May 1, 2007

Coffman Union

I noticed some pretty interesting things when I was “reading� the first floor of Coffman Union. The first thing that I noticed was the arrangement of the chairs and couches. They are arranged in small squares or rectangles facing inwards. I’m guessing that the purpose of this is much like one of the U of M’s goals: to promote individual communities through small groups or clubs. The people sitting in these small communities were usually not all of one ethnicity; in some cases, many ethnicities were represented. However, it didn’t appear as if anyone was communicating with one another. They were either sleeping, eating, or doing homework solemnly. I think that a majority of the noise on Coffman’s first floor comes from the through traffic, and not the people sitting.
Unlike the first floor, the second floor is almost completely segregated in many ways. I have spent a lot of time on the second floor between classes because it is much quieter than the first, and I can study. Firstly, the second floor is where most of the student organizations are: the GLBTA, the Muslim group, the women’s group, and some others that I can’t remember. Throughout my observations over the course of the semester, I noticed that the members of any one group do not associate with members of any other group. This is strange because all of the group offices are in a row on one side of the hallway, and members are constantly passing one another in the hallway. I understand that the purpose of these groups is to offer a small community for students of certain backgrounds, but, at the same time they seem to be promoting segregation, and creating rifts between groups. Segregation also occurs outside of these groups. For instance, different ethnicities tend to sit with one another, and ex-communicate everyone else. I understand why this is, but I still think it’s sad. It’s the twenty-first century, and we’re still afraid of people who are different.

April 24, 2007

Houses and Homes

Suburbs have replaced vast areas of forest in hundreds of large cities. They are completely devoid of any character, and their main purpose is to help people maintain a safe distance from the city. A suburb consists of hundreds of identical houses in neat rows, and it is usually racially and financially segregated. The interiors of the houses are pretty much identical with the exception of marble or granite countertops. I think that the number of bathrooms can also vary. All of the houses have perfectly manicured lawns, and large backyards. Also, there is usually an SUV or a hummer in the driveway. A suburb only consists of houses and grass. There aren’t any parks, restaurants, or office buildings.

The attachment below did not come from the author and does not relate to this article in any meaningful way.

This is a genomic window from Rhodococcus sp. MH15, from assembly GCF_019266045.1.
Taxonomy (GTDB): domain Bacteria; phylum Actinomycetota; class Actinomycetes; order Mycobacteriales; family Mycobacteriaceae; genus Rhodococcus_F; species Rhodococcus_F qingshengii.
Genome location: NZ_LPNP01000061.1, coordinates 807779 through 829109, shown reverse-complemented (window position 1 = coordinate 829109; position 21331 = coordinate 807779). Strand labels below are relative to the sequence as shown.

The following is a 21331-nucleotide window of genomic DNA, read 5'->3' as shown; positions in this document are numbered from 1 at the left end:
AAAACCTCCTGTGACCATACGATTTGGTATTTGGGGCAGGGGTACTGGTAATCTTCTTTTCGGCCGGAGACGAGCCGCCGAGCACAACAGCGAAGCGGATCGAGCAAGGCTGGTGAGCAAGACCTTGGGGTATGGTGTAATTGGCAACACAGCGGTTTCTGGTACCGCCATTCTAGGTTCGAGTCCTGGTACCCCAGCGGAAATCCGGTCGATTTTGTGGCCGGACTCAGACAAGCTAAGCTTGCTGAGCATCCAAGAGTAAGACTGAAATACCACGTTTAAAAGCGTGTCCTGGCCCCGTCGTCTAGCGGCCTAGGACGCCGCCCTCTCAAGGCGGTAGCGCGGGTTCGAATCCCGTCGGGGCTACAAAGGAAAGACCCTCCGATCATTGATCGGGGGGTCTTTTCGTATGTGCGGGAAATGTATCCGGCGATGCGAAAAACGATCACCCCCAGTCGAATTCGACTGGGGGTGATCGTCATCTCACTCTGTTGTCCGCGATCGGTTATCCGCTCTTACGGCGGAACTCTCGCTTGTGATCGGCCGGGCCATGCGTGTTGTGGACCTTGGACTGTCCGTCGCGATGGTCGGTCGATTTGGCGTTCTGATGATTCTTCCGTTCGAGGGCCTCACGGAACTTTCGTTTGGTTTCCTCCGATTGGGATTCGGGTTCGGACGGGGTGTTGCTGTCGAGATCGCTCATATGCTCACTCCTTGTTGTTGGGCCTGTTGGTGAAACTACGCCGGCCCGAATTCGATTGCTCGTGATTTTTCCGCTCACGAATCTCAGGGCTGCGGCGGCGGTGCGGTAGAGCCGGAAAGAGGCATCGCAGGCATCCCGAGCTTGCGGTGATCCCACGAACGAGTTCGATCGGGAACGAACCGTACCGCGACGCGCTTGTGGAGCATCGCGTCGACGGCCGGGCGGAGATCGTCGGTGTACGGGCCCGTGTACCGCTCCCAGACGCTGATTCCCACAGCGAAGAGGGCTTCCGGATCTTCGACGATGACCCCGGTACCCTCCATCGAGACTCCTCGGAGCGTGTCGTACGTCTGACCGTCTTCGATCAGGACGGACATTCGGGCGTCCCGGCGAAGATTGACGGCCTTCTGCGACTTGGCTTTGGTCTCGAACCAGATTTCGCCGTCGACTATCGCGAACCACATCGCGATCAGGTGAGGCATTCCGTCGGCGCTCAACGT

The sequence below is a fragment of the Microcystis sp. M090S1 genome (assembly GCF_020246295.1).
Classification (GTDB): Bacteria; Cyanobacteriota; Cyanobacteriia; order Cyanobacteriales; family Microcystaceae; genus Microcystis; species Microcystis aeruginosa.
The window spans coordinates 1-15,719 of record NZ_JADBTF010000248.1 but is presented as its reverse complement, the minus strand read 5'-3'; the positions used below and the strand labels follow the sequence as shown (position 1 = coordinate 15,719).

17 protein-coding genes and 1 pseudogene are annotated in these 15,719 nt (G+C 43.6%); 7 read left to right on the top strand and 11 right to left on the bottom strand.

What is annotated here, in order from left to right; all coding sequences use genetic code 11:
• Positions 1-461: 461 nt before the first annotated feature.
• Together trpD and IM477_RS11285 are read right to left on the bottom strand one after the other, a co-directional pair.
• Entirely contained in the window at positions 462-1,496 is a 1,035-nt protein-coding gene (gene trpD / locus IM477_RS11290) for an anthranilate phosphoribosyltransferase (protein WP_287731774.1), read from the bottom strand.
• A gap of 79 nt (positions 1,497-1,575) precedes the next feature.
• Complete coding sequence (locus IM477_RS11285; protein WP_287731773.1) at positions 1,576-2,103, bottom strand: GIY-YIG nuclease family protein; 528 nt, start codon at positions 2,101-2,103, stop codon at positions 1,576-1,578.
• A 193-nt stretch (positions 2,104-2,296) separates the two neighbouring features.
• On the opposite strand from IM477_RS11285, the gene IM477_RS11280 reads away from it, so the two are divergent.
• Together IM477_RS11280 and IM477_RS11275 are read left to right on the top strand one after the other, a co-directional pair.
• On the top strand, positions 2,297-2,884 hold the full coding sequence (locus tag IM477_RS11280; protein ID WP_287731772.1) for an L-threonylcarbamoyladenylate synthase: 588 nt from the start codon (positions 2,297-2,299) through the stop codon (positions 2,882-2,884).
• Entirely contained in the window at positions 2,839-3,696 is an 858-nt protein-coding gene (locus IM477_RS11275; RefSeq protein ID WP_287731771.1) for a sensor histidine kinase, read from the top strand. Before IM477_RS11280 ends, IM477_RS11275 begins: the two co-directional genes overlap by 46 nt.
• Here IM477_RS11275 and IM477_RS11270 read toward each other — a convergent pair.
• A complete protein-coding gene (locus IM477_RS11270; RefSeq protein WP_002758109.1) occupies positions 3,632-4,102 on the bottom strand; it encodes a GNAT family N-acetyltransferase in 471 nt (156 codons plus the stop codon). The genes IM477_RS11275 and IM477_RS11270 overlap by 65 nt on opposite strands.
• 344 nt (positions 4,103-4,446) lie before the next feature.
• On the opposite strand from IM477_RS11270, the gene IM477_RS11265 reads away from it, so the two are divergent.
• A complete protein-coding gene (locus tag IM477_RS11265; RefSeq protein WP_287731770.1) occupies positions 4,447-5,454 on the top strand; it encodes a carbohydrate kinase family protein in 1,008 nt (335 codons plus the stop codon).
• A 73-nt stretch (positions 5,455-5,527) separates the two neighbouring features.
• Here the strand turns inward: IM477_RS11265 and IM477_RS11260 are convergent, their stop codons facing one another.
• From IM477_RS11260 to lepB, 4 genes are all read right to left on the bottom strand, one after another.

My suburb description is derived from an experience that I had at my aunt and uncle’s house. They live in Highland’s Ranch, which is a large suburb of Greeley, Colorado. There house was really nice, but it didn’t have any character, and it looked exactly like all of the other houses in the suburb. It didn’t feel like a home. Personally, I didn’t used to live in a suburb, but I didn’t really live in the city or the country either. My city was too small to have any suburbs, so I basically lived in a residential neighborhood. My house was close to a school, and in a racially and financially diverse neighborhood. Honestly, I don’t think that suburbs are as horrible as my description may entail, but I wouldn’t want to live in one. I think that the best place to live would be in the country. I house sat a farm once, and I truly enjoyed living in the country. It was a lot of work, but, at the same time rewarding and beautiful. The country allows one to find oneself while not resulting in complete isolation.

April 11, 2007

Racism in Commercials

In regards to the end of Monday’s discussion, I do not think that I have become numb to stereotypes and racism in the media because of an experience that I recently had with a commercial. I was watching TV, and the Gatorade AM commercial came on. In this commercial, Kevin Garnett, a black basketball player for the Minnesota Timberwolves, is depicted as a milk man delivering Gatorade AM to white athletes. When I saw this, the first thing that I thought was of course the black man has to play the part of the milk man catering to the needs of white America. However, I don’t think that I would have had this same thought before taking this class. This class, and our recent reading have truly opened my eyes to the subtle racism and stereotypes that exist all around me.